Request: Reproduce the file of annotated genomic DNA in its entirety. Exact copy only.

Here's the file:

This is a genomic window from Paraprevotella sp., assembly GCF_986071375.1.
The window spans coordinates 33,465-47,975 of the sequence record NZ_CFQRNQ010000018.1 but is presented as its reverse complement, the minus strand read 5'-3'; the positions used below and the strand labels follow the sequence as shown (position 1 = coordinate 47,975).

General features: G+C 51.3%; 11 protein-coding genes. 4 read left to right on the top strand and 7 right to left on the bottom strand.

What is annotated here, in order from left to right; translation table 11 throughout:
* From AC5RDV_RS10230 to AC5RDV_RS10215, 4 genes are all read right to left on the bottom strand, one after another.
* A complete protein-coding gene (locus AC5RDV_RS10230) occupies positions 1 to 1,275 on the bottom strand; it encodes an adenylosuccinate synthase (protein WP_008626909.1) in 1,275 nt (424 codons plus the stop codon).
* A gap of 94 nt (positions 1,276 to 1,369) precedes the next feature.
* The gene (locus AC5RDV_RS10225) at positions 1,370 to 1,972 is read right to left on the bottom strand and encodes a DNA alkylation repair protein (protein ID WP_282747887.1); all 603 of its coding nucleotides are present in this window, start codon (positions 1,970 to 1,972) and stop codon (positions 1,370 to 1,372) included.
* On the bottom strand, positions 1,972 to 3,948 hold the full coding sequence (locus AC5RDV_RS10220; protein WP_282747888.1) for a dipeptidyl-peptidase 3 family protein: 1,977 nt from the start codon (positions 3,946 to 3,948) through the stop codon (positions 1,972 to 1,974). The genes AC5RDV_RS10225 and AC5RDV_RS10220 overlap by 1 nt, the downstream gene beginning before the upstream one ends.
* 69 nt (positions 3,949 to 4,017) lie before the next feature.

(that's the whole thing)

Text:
This is a genomic window from Paraprevotella sp., assembly GCF_986071375.1.
The window spans coordinates 33,465-47,975 of the sequence record NZ_CFQRNQ010000018.1 but is presented as its reverse complement, the minus strand read 5'-3'; the positions used below and the strand labels follow the sequence as shown (position 1 = coordinate 47,975).

General features: G+C 51.3%; 11 protein-coding genes. 4 read left to right on the top strand and 7 right to left on the bottom strand.

What is annotated here, in order from left to right; translation table 11 throughout:
* From AC5RDV_RS10230 to AC5RDV_RS10215, 4 genes are all read right to left on the bottom strand, one after another.
* A complete protein-coding gene (locus AC5RDV_RS10230) occupies positions 1 to 1,275 on the bottom strand; it encodes an adenylosuccinate synthase (protein WP_008626909.1) in 1,275 nt (424 codons plus the stop codon).
* A gap of 94 nt (positions 1,276 to 1,369) precedes the next feature.
* The gene (locus AC5RDV_RS10225) at positions 1,370 to 1,972 is read right to left on the bottom strand and encodes a DNA alkylation repair protein (protein ID WP_282747887.1); all 603 of its coding nucleotides are present in this window, start codon (positions 1,970 to 1,972) and stop codon (positions 1,370 to 1,372) included.
* On the bottom strand, positions 1,972 to 3,948 hold the full coding sequence (locus AC5RDV_RS10220; protein WP_282747888.1) for a dipeptidyl-peptidase 3 family protein: 1,977 nt from the start codon (positions 3,946 to 3,948) through the stop codon (positions 1,972 to 1,974). The genes AC5RDV_RS10225 and AC5RDV_RS10220 overlap by 1 nt, the downstream gene beginning before the upstream one ends.
* 69 nt (positions 3,949 to 4,017) lie before the next feature.